It's Always Something. At least that's what Roseanne Roseannadanna used to say on SNL's Weekend Update way back when. The "something" that will be part of this year's education policy discussion is the proposed return of the five-star rating system and that will set up a confrontation between the Legislature and the Governor on the issue of accountability. Both the House and Senate omnibus education policy bills contain similar provisions that would bring back the five-star rating system. The current school rating system on the Minnesota Department of Education website isn't the easiest thing to navigate, but it provides both a wealth of information and some context to the school environment that parents need to consider when choosing a school. Going back to a school grading system that is solely based on achievement on test scores really buries a lot of school quality measures. It will be interesting to see how this debate is resolved.
In the meantime, here she is, Roseanne Roseannadanna.
Senate Education Policy Committee Passes Senate Omnibus Education Policy Bill. It was a fairly compact meeting as far as these types of meetings go, with the elapsed time coming in around four hours. There was plenty of discussion around the changes in school achievement and several amendments were attached--including one on incorporating the concept of affirmative consent into sex education curricula--but it was a relatively calm hearing with most of the amendments being defeated on a straight party-line vote (which isn't odd at this stage of the game).
Here's an article about the affirmative consent language that went into the House omnibus education policy bill. Bill would mandate affirmative-consent instruction for all Minnesota public high school students
The Senate has similar, but not identical language.
House Releases School Safety Proposal. House leadership unveiled a $50 million package for school safety improvements yesterday. It appears it will be similar to the Senate proposal in that it will be flexible for districts and will consist of a combination of grants and increased levy authority. The Senate has more money in its bill, but the aid portion is one-time money for the 2018-2019 school year. The Senate also provides eight years of increased equalized levy authority at the tune of $100/PU for fiscal years FY 2020 through FY 2028 through an increase in the Long Term Facilities Maintenance Revenue (LTFMR). The House has made that revenue stream more flexible by allowing it to be used for school safety improvements, but so many schools have hit the limit in what they can levy under that program that the increased flexibility does not add up to much.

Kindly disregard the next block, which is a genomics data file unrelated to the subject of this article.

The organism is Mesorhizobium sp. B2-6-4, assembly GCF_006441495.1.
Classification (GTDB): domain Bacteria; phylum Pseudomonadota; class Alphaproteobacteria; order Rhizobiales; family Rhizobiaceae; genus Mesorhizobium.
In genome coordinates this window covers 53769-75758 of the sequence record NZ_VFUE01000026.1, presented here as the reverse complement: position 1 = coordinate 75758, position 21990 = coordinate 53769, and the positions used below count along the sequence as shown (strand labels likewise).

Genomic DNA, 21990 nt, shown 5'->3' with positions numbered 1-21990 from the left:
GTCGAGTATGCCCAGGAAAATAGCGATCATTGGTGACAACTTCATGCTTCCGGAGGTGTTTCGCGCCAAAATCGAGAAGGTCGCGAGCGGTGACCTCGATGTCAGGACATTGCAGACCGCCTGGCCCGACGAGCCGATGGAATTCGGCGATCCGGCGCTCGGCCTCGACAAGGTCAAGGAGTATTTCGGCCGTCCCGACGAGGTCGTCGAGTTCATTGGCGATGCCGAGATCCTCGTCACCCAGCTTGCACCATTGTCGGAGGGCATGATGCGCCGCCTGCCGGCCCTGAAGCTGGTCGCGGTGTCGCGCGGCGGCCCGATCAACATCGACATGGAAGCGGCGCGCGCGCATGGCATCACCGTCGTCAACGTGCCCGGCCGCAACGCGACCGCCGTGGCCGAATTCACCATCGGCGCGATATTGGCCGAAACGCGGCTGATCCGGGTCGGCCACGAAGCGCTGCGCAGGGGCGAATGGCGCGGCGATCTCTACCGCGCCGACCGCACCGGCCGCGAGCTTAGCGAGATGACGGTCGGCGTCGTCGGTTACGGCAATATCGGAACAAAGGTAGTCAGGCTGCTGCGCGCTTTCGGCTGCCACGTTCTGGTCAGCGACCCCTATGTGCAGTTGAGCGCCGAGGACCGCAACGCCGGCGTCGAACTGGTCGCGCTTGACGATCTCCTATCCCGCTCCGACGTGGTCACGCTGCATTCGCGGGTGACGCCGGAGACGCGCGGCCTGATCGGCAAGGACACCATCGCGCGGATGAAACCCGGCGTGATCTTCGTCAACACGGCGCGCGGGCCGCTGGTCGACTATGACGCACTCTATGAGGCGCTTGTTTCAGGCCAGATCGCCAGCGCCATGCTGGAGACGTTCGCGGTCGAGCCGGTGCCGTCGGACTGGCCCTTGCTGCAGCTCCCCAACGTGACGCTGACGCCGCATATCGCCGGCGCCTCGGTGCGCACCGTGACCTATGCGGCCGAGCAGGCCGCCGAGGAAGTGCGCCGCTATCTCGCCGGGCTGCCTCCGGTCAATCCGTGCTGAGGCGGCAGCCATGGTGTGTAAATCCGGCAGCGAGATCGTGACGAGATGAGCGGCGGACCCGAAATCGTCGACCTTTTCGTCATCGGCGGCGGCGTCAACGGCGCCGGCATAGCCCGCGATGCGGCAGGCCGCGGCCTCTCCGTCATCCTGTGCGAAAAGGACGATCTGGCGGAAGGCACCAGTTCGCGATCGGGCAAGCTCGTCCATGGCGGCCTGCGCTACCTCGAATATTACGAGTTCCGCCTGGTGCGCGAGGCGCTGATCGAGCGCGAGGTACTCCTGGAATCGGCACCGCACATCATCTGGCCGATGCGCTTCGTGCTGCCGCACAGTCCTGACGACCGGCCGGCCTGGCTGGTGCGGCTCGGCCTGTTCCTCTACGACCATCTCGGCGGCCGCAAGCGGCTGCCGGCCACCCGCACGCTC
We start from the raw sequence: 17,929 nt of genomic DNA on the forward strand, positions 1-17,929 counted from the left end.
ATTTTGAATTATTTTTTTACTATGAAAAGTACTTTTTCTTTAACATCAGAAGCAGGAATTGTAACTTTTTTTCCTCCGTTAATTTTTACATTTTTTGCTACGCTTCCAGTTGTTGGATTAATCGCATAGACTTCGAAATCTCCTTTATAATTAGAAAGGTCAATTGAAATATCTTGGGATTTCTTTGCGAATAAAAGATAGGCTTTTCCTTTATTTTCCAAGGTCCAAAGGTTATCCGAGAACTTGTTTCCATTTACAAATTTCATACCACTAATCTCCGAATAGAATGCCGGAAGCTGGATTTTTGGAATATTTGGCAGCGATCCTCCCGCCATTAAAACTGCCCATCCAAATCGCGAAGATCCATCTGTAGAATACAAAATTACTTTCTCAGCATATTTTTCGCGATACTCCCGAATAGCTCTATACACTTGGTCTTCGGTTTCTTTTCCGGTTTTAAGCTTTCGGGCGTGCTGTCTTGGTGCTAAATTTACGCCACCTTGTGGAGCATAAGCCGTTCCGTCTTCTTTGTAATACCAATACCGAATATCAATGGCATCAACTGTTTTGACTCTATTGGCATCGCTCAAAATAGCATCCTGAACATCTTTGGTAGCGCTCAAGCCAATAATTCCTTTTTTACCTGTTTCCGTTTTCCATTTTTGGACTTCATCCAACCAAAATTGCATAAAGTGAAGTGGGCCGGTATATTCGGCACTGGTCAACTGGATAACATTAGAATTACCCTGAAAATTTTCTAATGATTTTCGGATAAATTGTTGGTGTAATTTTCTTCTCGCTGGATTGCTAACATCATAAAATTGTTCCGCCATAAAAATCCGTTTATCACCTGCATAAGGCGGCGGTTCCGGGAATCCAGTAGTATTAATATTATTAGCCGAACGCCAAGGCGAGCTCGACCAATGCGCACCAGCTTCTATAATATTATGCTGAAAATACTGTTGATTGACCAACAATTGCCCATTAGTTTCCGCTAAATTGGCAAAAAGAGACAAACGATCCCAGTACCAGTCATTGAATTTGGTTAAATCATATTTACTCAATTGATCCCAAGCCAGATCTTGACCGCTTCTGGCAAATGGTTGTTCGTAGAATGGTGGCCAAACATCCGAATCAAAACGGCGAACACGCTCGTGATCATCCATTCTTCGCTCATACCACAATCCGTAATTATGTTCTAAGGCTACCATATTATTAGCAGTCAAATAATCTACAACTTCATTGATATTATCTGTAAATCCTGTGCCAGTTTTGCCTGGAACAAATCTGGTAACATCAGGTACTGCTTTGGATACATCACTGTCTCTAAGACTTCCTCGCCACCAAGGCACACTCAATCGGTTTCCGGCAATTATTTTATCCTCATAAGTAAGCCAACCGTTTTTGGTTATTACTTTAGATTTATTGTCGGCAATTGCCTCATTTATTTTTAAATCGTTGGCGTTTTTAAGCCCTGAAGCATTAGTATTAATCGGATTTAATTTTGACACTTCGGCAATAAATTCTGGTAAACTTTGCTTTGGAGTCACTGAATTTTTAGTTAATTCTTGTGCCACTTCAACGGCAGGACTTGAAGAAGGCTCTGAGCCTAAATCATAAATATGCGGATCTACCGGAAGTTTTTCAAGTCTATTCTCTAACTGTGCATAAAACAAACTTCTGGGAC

What the House proposes does go beyond the Governor's recommendation and there may be a confrontation over the Governor's proposal to make School Readiness Plus permanent over legislative proposals to channel revenue almost exclusively into school safety this session. Hearkening back to the original theme of today's entry:
Here is the MPR story on the House proposal: House GOP ups ante on school safety push
The Legislature is on break next week, but when they return on April 9, be ready for some high-flying action. The nuts-and-bolts of tax conformity have yet to take shape and budget targets have yet to be set. The Governor has outlined his budget proposal, but the stumbling block in his proposal may be the amount of money he has obligated for the next biennium with an increase in special education funding and the incorporation of the school readiness plus funding into the base.